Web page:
May 25, 2019

building a split ergonomic keyboard

In March 2018 I started out my ergonomic keyboard journey with an Ergodox EZ. There are many good things which can be said about the Ergodox EZ. It is a very reliable keyboard. It’s super easy to customize using the EZs web-based editor and updating it with teensy works great.

The reason I started looking at alternative keyboards was because my hands are a little too small to use it efficiently. When I want to use the thumb cluster my fingers move off the home row which significantly reduces my typing speed. The same is true for the outer most keys on either side.

I started out searching for smaller ergnomic split keyboards. After buying and assembling a number of split keyboards kits like the Ergotravel, Redox, SOL or crkbd I gave up searching as no keyboard was what I was looking for.

The crkbd is the closest with its small form factor and numerous gimmicks. Using it however is a constant fight over the space constraint pro micro which restricts which QMK features you can enable and the small but noticable lag when typing fast.

So in late December 2018 I decided to build my own keyboard.

The feature set was small enough: I wanted the reliability of the Ergodox EZ with the form factor and feature set of the crkbd. Today I’m writing this blog post on the revision 0.3 of what I call the kepler keyboard.

Revision 0.3 has the following hardware:

  • flippable PCB
  • single ARM MCU: STM32F303CCT6
  • PCA9675 i/o expander
  • PCA9617A i2c buffer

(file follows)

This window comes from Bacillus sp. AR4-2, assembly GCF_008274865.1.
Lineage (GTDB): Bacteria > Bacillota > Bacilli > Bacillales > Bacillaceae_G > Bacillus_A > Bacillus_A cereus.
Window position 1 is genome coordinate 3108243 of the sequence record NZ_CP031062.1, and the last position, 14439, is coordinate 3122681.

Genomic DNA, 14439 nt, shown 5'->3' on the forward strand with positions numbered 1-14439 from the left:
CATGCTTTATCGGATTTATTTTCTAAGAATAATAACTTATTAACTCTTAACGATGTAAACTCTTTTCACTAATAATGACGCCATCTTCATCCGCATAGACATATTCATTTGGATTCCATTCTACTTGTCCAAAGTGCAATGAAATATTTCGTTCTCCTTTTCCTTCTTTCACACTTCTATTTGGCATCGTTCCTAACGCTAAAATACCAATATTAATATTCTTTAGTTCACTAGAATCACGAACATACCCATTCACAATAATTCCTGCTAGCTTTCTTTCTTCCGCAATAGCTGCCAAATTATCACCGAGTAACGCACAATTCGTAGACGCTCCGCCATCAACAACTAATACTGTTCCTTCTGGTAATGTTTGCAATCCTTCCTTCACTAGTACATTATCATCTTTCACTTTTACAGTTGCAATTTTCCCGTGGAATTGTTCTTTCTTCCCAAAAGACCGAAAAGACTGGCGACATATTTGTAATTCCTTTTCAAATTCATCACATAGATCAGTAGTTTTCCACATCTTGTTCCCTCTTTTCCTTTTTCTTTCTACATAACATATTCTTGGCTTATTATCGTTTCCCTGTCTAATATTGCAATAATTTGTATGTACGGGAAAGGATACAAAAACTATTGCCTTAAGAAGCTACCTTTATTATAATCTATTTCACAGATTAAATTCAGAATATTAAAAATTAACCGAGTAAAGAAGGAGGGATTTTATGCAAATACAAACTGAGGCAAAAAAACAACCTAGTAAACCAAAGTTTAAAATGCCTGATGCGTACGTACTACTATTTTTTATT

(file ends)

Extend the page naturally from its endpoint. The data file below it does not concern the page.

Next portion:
• SSD1306 oled display on the left side
  • hot swappable mx switches

As you can see from the listing kepler a single MCU keyboard. The MCU is located on the left hand side. All communication between the sides uses an I2C bus running at 1Mhz:

left-side right-side

Kepler has three more keys than the crkbd: it features an extended thumb cluster, as well as additional keys at the outer sides: altogether 48 keys, 24 per side.

left-side right-side

To ensure the smoothest typing experience the oled display is moved to the second I2C bus on the STM32F303. Also I opted to use 0402 components for all capacitors and resistors, mostly for aesthetic reasons.

Now getting to this point was a journey which thought me a lot, and I plan on writing on that separately. At the moment I’m just happy that after nearly 6 months of work this project is finally ready to be shown.

However, it’s still far from complete. It’s missing the RGB lights, which will be added to the fourth revison using the IS31FL3733. Lastly I’m also working on a case design for it which can be CNC’d to add a professional look.

I’ll follow up with details once I have something to show for.

Stay tuned for more blog posts related to electronics and keyboard prototyping specifically :)

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